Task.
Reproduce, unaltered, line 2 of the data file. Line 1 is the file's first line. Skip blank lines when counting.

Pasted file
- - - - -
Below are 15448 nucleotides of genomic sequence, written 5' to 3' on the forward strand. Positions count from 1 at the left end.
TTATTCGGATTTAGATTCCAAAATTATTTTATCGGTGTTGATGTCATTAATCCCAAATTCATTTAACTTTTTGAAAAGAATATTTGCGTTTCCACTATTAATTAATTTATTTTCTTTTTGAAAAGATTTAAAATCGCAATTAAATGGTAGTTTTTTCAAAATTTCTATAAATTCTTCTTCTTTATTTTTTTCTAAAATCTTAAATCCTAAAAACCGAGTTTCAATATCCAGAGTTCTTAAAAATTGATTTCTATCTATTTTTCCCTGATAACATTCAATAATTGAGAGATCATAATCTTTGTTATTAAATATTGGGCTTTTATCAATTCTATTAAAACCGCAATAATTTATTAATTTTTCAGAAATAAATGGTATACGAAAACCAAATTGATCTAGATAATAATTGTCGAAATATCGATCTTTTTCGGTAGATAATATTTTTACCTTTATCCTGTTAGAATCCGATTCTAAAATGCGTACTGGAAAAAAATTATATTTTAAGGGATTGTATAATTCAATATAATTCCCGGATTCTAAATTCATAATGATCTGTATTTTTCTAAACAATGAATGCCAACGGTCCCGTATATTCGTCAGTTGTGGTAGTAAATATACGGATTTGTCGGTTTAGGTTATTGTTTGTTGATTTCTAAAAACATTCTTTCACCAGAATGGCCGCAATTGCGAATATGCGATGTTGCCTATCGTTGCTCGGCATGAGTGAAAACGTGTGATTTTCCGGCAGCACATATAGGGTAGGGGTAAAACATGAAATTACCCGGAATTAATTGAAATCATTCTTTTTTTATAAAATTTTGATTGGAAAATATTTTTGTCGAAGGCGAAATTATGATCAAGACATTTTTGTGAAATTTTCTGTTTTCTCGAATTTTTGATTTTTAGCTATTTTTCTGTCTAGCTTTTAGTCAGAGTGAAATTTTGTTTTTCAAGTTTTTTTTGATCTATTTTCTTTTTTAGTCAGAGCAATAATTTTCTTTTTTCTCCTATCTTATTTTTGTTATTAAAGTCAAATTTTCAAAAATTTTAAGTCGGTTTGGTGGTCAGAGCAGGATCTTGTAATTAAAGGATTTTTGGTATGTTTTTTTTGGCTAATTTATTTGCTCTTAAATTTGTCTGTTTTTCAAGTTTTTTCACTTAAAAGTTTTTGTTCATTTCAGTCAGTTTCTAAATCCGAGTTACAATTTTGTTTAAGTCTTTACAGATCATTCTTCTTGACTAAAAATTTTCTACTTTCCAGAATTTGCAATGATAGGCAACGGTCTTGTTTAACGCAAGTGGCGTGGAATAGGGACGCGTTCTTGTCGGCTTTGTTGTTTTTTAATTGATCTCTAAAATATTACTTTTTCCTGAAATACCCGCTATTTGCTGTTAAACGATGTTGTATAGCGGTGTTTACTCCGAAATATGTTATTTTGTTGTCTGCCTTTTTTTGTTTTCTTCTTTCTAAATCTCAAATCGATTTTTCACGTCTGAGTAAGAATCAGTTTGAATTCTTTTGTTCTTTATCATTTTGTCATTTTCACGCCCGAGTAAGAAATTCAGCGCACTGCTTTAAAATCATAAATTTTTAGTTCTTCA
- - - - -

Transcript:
TTATTCGGATTTAGATTCCAAAATTATTTTATCGGTGTTGATGTCATTAATCCCAAATTCATTTAACTTTTTGAAAAGAATATTTGCGTTTCCACTATTAATTAATTTATTTTCTTTTTGAAAAGATTTAAAATCGCAATTAAATGGTAGTTTTTTCAAAATTTCTATAAATTCTTCTTCTTTATTTTTTTCTAAAATCTTAAATCCTAAAAACCGAGTTTCAATATCCAGAGTTCTTAAAAATTGATTTCTATCTATTTTTCCCTGATAACATTCAATAATTGAGAGATCATAATCTTTGTTATTAAATATTGGGCTTTTATCAATTCTATTAAAACCGCAATAATTTATTAATTTTTCAGAAATAAATGGTATACGAAAACCAAATTGATCTAGATAATAATTGTCGAAATATCGATCTTTTTCGGTAGATAATATTTTTACCTTTATCCTGTTAGAATCCGATTCTAAAATGCGTACTGGAAAAAAATTATATTTTAAGGGATTGTATAATTCAATATAATTCCCGGATTCTAAATTCATAATGATCTGTATTTTTCTAAACAATGAATGCCAACGGTCCCGTATATTCGTCAGTTGTGGTAGTAAATATACGGATTTGTCGGTTTAGGTTATTGTTTGTTGATTTCTAAAAACATTCTTTCACCAGAATGGCCGCAATTGCGAATATGCGATGTTGCCTATCGTTGCTCGGCATGAGTGAAAACGTGTGATTTTCCGGCAGCACATATAGGGTAGGGGTAAAACATGAAATTACCCGGAATTAATTGAAATCATTCTTTTTTTATAAAATTTTGATTGGAAAATATTTTTGTCGAAGGCGAAATTATGATCAAGACATTTTTGTGAAATTTTCTGTTTTCTCGAATTTTTGATTTTTAGCTATTTTTCTGTCTAGCTTTTAGTCAGAGTGAAATTTTGTTTTTCAAGTTTTTTTTGATCTATTTTCTTTTTTAGTCAGAGCAATAATTTTCTTTTTTCTCCTATCTTATTTTTGTTATTAAAGTCAAATTTTCAAAAATTTTAAGTCGGTTTGGTGGTCAGAGCAGGATCTTGTAATTAAAGGATTTTTGGTATGTTTTTTTTGGCTAATTTATTTGCTCTTAAATTTGTCTGTTTTTCAAGTTTTTTCACTTAAAAGTTTTTGTTCATTTCAGTCAGTTTCTAAATCCGAGTTACAATTTTGTTTAAGTCTTTACAGATCATTCTTCTTGACTAAAAATTTTCTACTTTCCAGAATTTGCAATGATAGGCAACGGTCTTGTTTAACGCAAGTGGCGTGGAATAGGGACGCGTTCTTGTCGGCTTTGTTGTTTTTTAATTGATCTCTAAAATATTACTTTTTCCTGAAATACCCGCTATTTGCTGTTAAACGATGTTGTATAGCGGTGTTTACTCCGAAATATGTTATTTTGTTGTCTGCCTTTTTTTGTTTTCTTCTTTCTAAATCTCAAATCGATTTTTCACGTCTGAGTAAGAATCAGTTTGAATTCTTTTGTTCTTTATCATTTTGTCATTTTCACGCCCGAGTAAGAAATTCAGCGCACTGCTTTAAAATCATAAATTTTTAGTTCTTCA